Unilever is home to over 400 brands, including household names such as Dove, Lipton and Ben & Jerry’s, operating in more than 190 markets globally. This can present challenges when it comes to marketing to consumers, given the diverse needs and cultural differences that exist in different regions.
However, Unilever is now working with Google Cloud, utilising a wide array of its analytics and AI tools, combined with extensive consumer and social media data, to precisely target its consumers when running campaigns.
This week I got the chance to speak with Alex Owens, VP Global People Data Centres at Unilever, at Google Cloud’s Next conference in San Francisco, where he explained how the company is becoming more agile in its approach and is using Google’s technology to adjust campaigns on the fly to better reflect the needs of consumers in different regions.
Owens described how Unilever has implemented Global People Data Centres (PDC) in 30 markets across the world, which each focus on three core elements. Firstly, social and business analytics, which is a team that generates insights from consumer data and social media. Secondly, there are consumer engagement centres in each PDC. These are call centres, which not only collect data on complaints, but also suggestions from consumers. And finally, the third element is people relationship marketing (or CRM), which is accountable for data driven marketing across the organisation.
Owens said that these three pillars are intentionally together because they deliver “insight through to execution”. He added:
“We have a very lofty ambition of creating 1 billion one-to-one relationships, through meaningful and relevant dialogue. So what does that truly mean? We want to create 1 billion connections with our consumers. And when I say connections, I don’t just mean chucking a bit of content at them. I mean actually building a dialogue and a meaningful relationship.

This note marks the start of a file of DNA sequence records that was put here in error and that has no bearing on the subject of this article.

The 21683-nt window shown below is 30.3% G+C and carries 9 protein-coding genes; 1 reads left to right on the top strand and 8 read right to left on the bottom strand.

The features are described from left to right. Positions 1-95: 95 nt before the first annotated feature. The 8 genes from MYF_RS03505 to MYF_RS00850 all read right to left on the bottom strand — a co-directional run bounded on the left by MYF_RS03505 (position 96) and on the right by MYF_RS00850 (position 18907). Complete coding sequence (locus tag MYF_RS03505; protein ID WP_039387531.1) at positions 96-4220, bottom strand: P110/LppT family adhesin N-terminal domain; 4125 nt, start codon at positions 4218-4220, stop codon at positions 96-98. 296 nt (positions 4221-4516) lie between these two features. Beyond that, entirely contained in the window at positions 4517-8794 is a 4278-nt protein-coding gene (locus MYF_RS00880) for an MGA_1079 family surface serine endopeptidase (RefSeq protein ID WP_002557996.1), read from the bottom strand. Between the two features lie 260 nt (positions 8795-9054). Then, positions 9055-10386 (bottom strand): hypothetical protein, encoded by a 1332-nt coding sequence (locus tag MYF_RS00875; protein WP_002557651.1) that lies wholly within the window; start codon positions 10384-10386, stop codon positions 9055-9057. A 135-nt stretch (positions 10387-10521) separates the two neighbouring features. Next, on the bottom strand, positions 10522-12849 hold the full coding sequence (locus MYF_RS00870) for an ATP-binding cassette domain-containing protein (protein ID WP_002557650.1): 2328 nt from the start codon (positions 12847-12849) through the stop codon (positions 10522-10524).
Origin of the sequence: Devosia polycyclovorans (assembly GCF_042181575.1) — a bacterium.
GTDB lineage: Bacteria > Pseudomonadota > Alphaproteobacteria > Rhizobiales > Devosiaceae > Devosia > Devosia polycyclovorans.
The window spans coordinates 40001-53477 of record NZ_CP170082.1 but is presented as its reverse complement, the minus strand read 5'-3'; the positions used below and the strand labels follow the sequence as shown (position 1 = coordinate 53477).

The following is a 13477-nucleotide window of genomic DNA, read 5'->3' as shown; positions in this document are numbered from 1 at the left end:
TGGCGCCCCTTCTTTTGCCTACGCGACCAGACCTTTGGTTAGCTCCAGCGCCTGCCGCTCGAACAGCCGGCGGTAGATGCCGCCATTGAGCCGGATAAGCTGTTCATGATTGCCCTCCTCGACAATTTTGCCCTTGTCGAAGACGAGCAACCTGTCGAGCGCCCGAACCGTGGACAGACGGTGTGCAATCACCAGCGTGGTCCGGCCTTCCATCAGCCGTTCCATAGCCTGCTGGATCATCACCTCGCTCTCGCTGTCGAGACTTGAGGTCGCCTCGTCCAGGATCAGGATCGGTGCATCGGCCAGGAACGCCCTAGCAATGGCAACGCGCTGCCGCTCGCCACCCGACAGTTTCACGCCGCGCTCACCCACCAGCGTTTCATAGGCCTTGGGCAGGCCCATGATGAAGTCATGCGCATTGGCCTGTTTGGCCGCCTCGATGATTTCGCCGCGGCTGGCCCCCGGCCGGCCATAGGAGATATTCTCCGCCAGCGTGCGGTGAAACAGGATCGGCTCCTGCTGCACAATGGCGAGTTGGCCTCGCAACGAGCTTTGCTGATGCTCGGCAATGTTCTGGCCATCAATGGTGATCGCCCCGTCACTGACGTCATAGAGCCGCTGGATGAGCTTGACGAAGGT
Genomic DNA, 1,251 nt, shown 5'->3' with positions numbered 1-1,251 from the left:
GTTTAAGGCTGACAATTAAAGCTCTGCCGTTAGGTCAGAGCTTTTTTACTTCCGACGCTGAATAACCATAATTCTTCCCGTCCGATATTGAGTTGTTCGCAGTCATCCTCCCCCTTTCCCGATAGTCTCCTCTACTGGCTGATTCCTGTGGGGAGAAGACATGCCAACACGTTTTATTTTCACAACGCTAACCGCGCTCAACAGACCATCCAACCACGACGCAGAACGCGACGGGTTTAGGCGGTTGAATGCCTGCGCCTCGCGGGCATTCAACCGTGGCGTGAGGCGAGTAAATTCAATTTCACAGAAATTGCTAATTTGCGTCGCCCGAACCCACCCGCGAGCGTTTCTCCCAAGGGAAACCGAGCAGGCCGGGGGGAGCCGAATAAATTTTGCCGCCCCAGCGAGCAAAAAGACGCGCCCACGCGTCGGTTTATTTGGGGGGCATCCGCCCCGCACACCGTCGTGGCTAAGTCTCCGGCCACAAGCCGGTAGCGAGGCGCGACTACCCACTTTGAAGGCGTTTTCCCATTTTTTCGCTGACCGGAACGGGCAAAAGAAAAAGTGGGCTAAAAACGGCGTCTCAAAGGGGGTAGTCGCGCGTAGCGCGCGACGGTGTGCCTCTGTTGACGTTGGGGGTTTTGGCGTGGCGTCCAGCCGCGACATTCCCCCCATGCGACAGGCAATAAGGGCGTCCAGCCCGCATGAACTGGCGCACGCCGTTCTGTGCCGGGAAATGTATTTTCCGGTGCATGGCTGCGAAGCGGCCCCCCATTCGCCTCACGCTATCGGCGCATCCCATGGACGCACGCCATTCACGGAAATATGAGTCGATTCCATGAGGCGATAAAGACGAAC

“We have been on a journey of using consumer data to market better and to make it better for them, over the last two years. We have 2.5 billion people using our products every day. It’s a huge opportunity to capture data. We need to make sure we use that data in an appropriate way, to ensure we retain the trust of our customers.”
Working with Google Cloud
Google Cloud has been a strategic partner of Unilever for many years, initially focused on the ad sales side, given how much the company invests in advertising. However, over the past two years it has been working with Google Cloud more closely, to adopt a multi-cloud approach. Unilever also makes use of AWS and Azure, as Owens said that it likes to have “multiple providers”.
However, the PDCs are making use of Google Cloud’s API offers to better make data driven marketing decisions. So, for example, it uses Google’s translation tool, as a lot of the insight Unilever generates needs to be translated, given the reach of its operations across multiple countries.
It is also using Google Cloud’s Vision API, which allows Unilever to decode all the static imagery it receives from places like Instagram. It is also using natural language processing, because, as Owens explains, Unilever “wants understanding of the multiple insights that we get from multiple platforms”.
He goes on to say:
“More importantly, we’ve been using Google Cloud a lot within data driven marketing. So, how can we use the Vision API to help us understand user generated content that’s been generated as part of a campaign? That allows us to change content if required in order to optimise in real time.
“Because of how much we spend on advertising, Twitter gives us a whole feed of data. Within Instagram we get an API feed that goes into Brandwatch, which is the query tool we use to take all the data and query the data from all the social platforms. And then we use Vision API to decode the imagery and to help us understand all the insights we get from them.”